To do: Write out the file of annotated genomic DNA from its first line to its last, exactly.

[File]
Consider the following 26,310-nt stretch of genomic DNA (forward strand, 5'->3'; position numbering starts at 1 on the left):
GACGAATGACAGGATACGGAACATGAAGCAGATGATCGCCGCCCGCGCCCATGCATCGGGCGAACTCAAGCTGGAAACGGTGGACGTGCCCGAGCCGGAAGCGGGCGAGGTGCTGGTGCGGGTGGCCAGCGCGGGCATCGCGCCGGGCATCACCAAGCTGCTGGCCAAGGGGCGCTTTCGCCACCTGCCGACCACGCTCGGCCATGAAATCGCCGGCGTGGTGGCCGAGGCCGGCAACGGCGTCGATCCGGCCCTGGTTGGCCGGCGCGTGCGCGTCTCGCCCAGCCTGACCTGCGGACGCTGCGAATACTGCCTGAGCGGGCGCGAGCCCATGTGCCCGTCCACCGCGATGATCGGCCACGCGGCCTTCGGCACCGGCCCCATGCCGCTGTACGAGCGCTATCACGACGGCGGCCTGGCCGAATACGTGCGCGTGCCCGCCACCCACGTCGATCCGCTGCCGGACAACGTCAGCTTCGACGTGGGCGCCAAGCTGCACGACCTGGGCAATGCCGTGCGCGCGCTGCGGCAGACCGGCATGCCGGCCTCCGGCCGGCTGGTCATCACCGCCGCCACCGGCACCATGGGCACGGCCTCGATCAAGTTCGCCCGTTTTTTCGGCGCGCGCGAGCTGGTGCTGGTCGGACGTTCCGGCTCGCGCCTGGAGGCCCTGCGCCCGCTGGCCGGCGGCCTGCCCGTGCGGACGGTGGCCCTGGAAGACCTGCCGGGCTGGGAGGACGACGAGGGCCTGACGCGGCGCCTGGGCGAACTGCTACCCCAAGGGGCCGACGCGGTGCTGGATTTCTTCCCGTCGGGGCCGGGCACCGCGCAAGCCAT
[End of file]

Consider the following 26,310-nt stretch of genomic DNA (forward strand, 5'->3'; position numbering starts at 1 on the left):
GACGAATGACAGGATACGGAACATGAAGCAGATGATCGCCGCCCGCGCCCATGCATCGGGCGAACTCAAGCTGGAAACGGTGGACGTGCCCGAGCCGGAAGCGGGCGAGGTGCTGGTGCGGGTGGCCAGCGCGGGCATCGCGCCGGGCATCACCAAGCTGCTGGCCAAGGGGCGCTTTCGCCACCTGCCGACCACGCTCGGCCATGAAATCGCCGGCGTGGTGGCCGAGGCCGGCAACGGCGTCGATCCGGCCCTGGTTGGCCGGCGCGTGCGCGTCTCGCCCAGCCTGACCTGCGGACGCTGCGAATACTGCCTGAGCGGGCGCGAGCCCATGTGCCCGTCCACCGCGATGATCGGCCACGCGGCCTTCGGCACCGGCCCCATGCCGCTGTACGAGCGCTATCACGACGGCGGCCTGGCCGAATACGTGCGCGTGCCCGCCACCCACGTCGATCCGCTGCCGGACAACGTCAGCTTCGACGTGGGCGCCAAGCTGCACGACCTGGGCAATGCCGTGCGCGCGCTGCGGCAGACCGGCATGCCGGCCTCCGGCCGGCTGGTCATCACCGCCGCCACCGGCACCATGGGCACGGCCTCGATCAAGTTCGCCCGTTTTTTCGGCGCGCGCGAGCTGGTGCTGGTCGGACGTTCCGGCTCGCGCCTGGAGGCCCTGCGCCCGCTGGCCGGCGGCCTGCCCGTGCGGACGGTGGCCCTGGAAGACCTGCCGGGCTGGGAGGACGACGAGGGCCTGACGCGGCGCCTGGGCGAACTGCTACCCCAAGGGGCCGACGCGGTGCTGGATTTCTTCCCGTCGGGGCCGGGCACCGCGCAAGCCAT